It’s said that imitation is the sincerest form of flattery. In 1984, Wes Craven’s A Nightmare on Elm Street revolutionized the slasher movie. Because of this, the film spawned not only several sequels, but a number of rip-offs as well. There was the rock and roll film Dreamaniac. There were not one, but two Bollywood A Nightmare on Elm Street clones: Mahakaal (The Monster) and Khooni Murdaa (Deadly Corpse). Craven himself has been accused of cinematic cannibalism with his own My Soul to Take. Even the sequels had imitators; Inception and The Matrix can both be viewed as derivative of A Nightmare on Elm Street 3: Dream Warriors. Although not all good, some of these imitations were not half bad, either. An example of one of the good clones is 1988’s Bad Dreams.
Bad Dreams begins in 1975 with a cult called Unity Fields, led by a maniac named Harris (Richard Lynch from The Sword and the Sorcerer), as they take part in a Jonestown-type mass suicide. Harris pours gasoline on all of his followers and lights them on fire, but one girl is blown clear of the blaze and survives. Thirteen years later, Cynthia (Permanent Record’s Jennifer Rubin) awakes from a coma to find herself in a psychiatric ward, remembering nothing of the cult. She attends group sessions with a handful of other patients led by Dr. Karmen (Bruce Abbott from Re-Animator) and is given experimental drugs by Dr. Berrisford (My Soul to Take’s Harris Yulin) in an attempt to jog her memory, but soon the other members of her therapy group start committing suicide – and Cynthia sees Harris lurking around the victim just before each incident. Cynthia has to determine if Harris is real or not and, if he is, find out who she can trust amongst the patients and doctors at the hospital to help her stop him before he kills again.
Bad Dreams usually gets lumped into the pile of late-eighties slashers, and with good reason; that’s what it is. It has the high body count, blood-and-latex effects, and a twist ending, all ingredients that were present in just about every horror movie from the time period. However, Bad Dreams has a supernatural element that many of the slice-and-dice films of the time were lacking. It was directed by Andrew Fleming (The Craft) and written by Fleming and Steven E. de Souza (Die Hard), and while it is not wholly original, Bad Dreams is still a blood-soaked, dread-filled good time.
The influence that the A Nightmare on Elm Street franchise had on Bad Dreams is unmistakable. The most obvious element that was co-opted was the antagonist himself; like Freddy Krueger, Harris is a badly burned, highly charismatic individual who seduces and attacks his victims in a dream world. The blurred line between reality and fantasy is another factor that is borrowed from the Elm Street franchise. Even the look of the film, with bright colors combined with concealing shadows and dark silhouettes, seems derivative. To top it all off, final girl Jennifer Rubin played the “beautiful and bad” warrior the year before in A Nightmare on Elm Street 3: Dream Warriors. With all these similarities, it’s hard to believe that Bad Dreams wasn’t trying to imitate the A Nightmare on Elm Street movies.
There are some truly awesome practical gore effects in Bad Dreams, courtesy of Michelle Burke (Terror Train, Visiting Hours), Roger George (The Dunwich Horror, Invisible Invaders) and Lise Romanoff (Night of the Demons, Night of the Creeps). Each apparent suicide is its own creative splatter scene, and the deaths range from a woman jumping from the roof of a building crashing on the pavement below to a couple slipping into an air conditioning turbine raining blood throughout the vents. In one memorable scene, one of Cynthia’s fellow patients presses his hand down on a knife, the blade going all the way through his palm. In another, a car repeatedly rams into a man, squashing him against a wall behind him. There is no shortage of carnage in Bad Dreams, and the effects team comes through with flying buckets of blood.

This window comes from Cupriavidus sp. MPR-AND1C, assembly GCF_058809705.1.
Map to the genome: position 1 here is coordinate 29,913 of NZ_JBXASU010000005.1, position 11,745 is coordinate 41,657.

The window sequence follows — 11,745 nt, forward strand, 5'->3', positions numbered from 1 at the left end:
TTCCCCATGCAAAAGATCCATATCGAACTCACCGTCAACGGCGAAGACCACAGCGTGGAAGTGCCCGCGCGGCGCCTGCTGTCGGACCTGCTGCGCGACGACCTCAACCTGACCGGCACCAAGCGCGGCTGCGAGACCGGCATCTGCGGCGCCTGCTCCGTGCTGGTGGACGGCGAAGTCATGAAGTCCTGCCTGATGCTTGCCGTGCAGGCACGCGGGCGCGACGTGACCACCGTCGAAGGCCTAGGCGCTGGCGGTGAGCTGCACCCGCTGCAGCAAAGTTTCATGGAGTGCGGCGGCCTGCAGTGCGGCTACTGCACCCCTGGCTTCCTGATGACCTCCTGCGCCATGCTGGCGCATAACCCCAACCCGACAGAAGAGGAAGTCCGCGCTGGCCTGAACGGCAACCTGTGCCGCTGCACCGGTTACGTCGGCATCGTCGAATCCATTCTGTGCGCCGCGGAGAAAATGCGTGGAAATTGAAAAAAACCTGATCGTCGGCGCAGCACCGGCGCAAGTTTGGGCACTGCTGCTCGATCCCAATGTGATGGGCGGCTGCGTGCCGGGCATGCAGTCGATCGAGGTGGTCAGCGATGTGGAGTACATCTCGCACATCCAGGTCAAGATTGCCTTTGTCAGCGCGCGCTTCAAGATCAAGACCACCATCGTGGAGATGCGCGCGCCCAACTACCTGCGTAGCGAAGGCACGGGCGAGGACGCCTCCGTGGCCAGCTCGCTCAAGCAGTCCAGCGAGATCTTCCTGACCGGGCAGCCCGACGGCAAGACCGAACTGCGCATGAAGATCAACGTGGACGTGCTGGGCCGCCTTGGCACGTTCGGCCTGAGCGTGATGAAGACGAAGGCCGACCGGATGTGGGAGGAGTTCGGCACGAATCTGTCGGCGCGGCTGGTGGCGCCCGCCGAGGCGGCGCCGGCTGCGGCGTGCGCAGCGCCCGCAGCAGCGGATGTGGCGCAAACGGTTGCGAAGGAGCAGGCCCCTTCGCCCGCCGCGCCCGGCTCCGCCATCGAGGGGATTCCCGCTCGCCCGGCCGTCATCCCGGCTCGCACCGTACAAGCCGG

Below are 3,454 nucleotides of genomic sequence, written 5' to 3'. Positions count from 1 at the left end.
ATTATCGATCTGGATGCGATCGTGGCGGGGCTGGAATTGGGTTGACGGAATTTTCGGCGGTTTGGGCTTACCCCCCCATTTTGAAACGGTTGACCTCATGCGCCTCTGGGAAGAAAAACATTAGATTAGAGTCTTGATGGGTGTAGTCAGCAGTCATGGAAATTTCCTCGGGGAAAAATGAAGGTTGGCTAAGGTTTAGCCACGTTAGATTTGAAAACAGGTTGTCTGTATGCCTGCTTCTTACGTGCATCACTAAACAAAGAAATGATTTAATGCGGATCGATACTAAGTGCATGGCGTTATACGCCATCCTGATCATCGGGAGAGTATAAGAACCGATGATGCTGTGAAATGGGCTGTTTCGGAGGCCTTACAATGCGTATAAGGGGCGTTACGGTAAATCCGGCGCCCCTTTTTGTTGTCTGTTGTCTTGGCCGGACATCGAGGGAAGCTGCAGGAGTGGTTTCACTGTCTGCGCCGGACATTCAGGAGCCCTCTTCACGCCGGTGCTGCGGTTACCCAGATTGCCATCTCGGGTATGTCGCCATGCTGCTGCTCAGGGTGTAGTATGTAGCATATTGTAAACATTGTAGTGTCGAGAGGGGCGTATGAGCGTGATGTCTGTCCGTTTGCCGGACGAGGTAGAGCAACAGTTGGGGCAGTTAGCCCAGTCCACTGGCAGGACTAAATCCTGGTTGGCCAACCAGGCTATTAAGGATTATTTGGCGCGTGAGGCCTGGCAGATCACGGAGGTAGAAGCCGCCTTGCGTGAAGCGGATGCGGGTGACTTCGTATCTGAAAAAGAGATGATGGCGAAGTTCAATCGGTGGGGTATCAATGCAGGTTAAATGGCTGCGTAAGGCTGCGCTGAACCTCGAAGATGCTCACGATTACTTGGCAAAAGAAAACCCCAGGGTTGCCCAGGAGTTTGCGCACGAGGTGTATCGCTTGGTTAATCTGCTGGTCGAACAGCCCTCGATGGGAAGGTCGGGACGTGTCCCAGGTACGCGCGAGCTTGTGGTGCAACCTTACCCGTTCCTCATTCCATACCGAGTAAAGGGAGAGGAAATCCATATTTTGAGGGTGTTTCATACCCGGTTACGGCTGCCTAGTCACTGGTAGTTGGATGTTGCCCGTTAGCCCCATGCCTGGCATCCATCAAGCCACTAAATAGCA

The blood and guts are not the only things that make Bad Dreams freaky, however. There are several scenes that are creepy as all hell. Harris himself is a great villain, with his appearances seemingly limited to Cynthia’s eyes only and quickly shifting from normal cult leader to extra-crispy burn victim. Cynthia’s first sighting of Harris is in a crowded elevator with the lights flickering so that the confined space is peppered with a strobe-like effect, and she (along with the audience) isn’t sure whether he’s real or not. The cult suicide scene, which is revisited via flashback several times throughout the film, is disturbing as well, with every instance adding more details, such as the presence of children and babies in the flaming farmhouse. As campy and slasher-y as Bad Dreams is, there are moments of pure terror that make it completely worth the ride.
As was the trend with late eighties horror films, Bad Dreams boasts a soundtrack full of rock music that was utilized to create music video-style montages within the film. The film’s general plot is foreshadowed by the inclusion of The Electric Prunes’ “I Had Too Much to Dream (Last Night)” in an early scene. Another scene features a version of Frank Sinatra’s “My Way” that, although credited to Mamby Pamby and the Smooth Putters, sounds suspiciously like The Sex Pistols’ Sid Vicious’ version of the standard. The closing credits leave the audience with a bang by being set to Guns N’ Roses’ smash hit “Sweet Child O’ Mine.” As far as soundtracks go, Bad Dreams is no Trick or Treat, but rock fans could do a lot worse.
In the world of horror, truly original movies are hard to find. If a film is going to be a rip-off, it may as well be a rip-off of something good. For those who always wished that there was one more A Nightmare on Elm Street sequel, Bad Dreams may be just the ticket.